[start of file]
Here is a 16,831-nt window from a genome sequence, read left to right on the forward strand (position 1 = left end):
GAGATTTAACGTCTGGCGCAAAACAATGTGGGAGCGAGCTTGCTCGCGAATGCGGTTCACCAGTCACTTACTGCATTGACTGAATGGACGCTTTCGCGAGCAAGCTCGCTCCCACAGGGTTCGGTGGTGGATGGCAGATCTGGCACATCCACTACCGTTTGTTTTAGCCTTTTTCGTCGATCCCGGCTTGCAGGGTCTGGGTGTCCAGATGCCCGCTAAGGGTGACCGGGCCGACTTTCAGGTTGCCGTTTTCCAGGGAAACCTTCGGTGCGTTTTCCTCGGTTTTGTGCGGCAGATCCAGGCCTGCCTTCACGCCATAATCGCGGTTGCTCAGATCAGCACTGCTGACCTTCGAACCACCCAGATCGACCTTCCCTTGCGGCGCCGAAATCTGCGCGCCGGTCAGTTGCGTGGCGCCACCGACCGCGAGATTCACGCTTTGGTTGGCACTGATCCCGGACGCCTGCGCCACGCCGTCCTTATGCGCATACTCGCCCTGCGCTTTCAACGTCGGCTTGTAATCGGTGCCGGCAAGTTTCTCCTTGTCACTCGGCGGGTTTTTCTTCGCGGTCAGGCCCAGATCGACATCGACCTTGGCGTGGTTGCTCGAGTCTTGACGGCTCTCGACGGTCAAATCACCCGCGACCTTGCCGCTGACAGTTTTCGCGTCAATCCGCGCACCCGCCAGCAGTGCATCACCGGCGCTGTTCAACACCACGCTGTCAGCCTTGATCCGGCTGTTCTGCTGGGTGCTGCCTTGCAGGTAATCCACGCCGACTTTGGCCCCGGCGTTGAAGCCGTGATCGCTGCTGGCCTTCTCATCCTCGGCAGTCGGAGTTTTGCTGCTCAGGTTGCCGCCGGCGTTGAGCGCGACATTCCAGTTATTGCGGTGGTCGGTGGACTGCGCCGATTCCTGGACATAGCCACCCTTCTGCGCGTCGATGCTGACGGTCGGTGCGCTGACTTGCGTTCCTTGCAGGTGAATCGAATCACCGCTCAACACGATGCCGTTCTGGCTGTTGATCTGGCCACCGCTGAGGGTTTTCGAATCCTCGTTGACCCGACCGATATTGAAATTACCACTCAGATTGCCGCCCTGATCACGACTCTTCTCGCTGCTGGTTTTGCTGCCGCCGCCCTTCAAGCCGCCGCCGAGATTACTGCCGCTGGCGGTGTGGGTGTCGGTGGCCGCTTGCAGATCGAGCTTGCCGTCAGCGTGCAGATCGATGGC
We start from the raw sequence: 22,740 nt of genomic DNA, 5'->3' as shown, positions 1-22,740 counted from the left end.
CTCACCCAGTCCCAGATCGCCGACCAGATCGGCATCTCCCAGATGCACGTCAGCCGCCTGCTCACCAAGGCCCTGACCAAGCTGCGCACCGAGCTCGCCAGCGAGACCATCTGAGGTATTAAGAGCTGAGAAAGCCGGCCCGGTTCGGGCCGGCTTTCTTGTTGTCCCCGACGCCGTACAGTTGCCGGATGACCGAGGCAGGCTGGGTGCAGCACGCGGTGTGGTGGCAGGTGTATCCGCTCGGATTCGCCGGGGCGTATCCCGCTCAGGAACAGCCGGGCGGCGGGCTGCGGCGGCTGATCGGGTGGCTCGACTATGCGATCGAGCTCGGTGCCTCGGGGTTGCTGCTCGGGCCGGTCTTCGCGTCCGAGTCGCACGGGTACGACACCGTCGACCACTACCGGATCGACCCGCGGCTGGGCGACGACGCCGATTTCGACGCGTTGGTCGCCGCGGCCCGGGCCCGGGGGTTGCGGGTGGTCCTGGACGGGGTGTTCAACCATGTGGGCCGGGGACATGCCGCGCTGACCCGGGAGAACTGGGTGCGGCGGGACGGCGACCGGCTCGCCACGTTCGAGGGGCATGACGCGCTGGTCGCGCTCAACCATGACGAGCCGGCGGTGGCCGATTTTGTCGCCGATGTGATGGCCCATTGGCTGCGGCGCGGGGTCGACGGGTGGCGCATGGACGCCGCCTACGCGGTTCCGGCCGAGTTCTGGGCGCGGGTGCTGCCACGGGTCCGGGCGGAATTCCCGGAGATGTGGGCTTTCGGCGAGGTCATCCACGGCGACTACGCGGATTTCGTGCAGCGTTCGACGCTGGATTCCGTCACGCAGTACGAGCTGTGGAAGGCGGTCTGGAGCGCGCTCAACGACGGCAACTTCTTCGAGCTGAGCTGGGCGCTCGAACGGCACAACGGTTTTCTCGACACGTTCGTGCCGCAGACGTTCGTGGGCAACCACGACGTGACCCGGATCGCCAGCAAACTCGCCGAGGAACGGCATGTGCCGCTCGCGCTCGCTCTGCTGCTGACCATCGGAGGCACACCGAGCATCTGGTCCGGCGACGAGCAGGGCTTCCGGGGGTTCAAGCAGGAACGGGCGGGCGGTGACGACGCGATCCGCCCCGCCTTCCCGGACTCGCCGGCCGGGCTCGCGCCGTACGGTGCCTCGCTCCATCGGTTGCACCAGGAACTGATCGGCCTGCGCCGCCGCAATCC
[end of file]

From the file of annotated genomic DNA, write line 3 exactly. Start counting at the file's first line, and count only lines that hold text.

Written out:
We start from the raw sequence: 22,740 nt of genomic DNA, 5'->3' as shown, positions 1-22,740 counted from the left end.